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Earlham Primary School

Computing

Intent

At Earlham we believe in a computing curriculum that is coherent and equips children with the skills and knowledge they need to use technology safely and creatively. Computing is about solving complex problems, being able to collaborate with others and learn from mistakes. We want children to become independent and to have fun with technology with scope to develop 21st century skills. Our curriculum meets the interests of all learners, sequenced with a range of rigorous, creative activities and open ended challenges based on the essential requirements of the computing programme of study. We also ensure children can build on their understanding, as each new concept and skill is taught with opportunities for children to revisit skills and knowledge as they progress through the school.

Overview and Implementation

 In KS1 pupils are taught to:

  • understand what algorithms are, how they are implemented as programs on digital devices, and that programs execute by following precise and unambiguous instructions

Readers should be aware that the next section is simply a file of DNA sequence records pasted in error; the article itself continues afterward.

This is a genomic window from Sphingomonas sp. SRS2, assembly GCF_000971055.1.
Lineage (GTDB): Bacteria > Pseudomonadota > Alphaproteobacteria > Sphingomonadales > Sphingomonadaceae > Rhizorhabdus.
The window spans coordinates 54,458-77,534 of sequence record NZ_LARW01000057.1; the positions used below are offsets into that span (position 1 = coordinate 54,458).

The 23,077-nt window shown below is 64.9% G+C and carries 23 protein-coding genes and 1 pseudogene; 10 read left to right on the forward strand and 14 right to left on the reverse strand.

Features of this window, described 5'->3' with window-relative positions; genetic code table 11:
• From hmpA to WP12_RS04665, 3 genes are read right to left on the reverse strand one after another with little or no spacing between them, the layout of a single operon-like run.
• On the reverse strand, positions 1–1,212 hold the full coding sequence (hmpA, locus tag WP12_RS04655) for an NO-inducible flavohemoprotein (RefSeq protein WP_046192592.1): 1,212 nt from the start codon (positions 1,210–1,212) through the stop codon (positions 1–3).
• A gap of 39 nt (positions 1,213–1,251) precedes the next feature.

• create and debug simple programs
  • use logical reasoning to predict the behaviour of simple programs
  • use technology purposefully to create, organise, store, manipulate and retrieve digital content
  • recognise common uses of information technology beyond school
  • use technology safely and respectfully, keeping personal information private; identify where to go for help and support when they have concerns about content or contact on the internet or other online technologies

In KS2 pupils are taught to:

  • design, write and debug programs that accomplish specific goals, including controlling or simulating physical systems; solve problems by decomposing them into smaller parts
  • use sequence, selection, and repetition in programs; work with variables and various forms of input and output
  • use logical reasoning to explain how some simple algorithms work and to detect and correct errors in algorithms and programs
  • understand computer networks, including the internet; how they can provide multiple services, such as the World Wide Web, and the opportunities they offer for communication and collaboration
  • use search technologies effectively, appreciate how results are selected and ranked, and be discerning in evaluating digital content
  • select, use and combine a variety of software (including internet services) on a range of digital devices to design and create a range of programs, systems and content that accomplish given goals, including collecting, analysing, evaluating and presenting data and information

· use technology safely, respectfully and responsibly; recognise acceptable/unacceptable behaviour; identify a range of ways to report concerns about content and contact.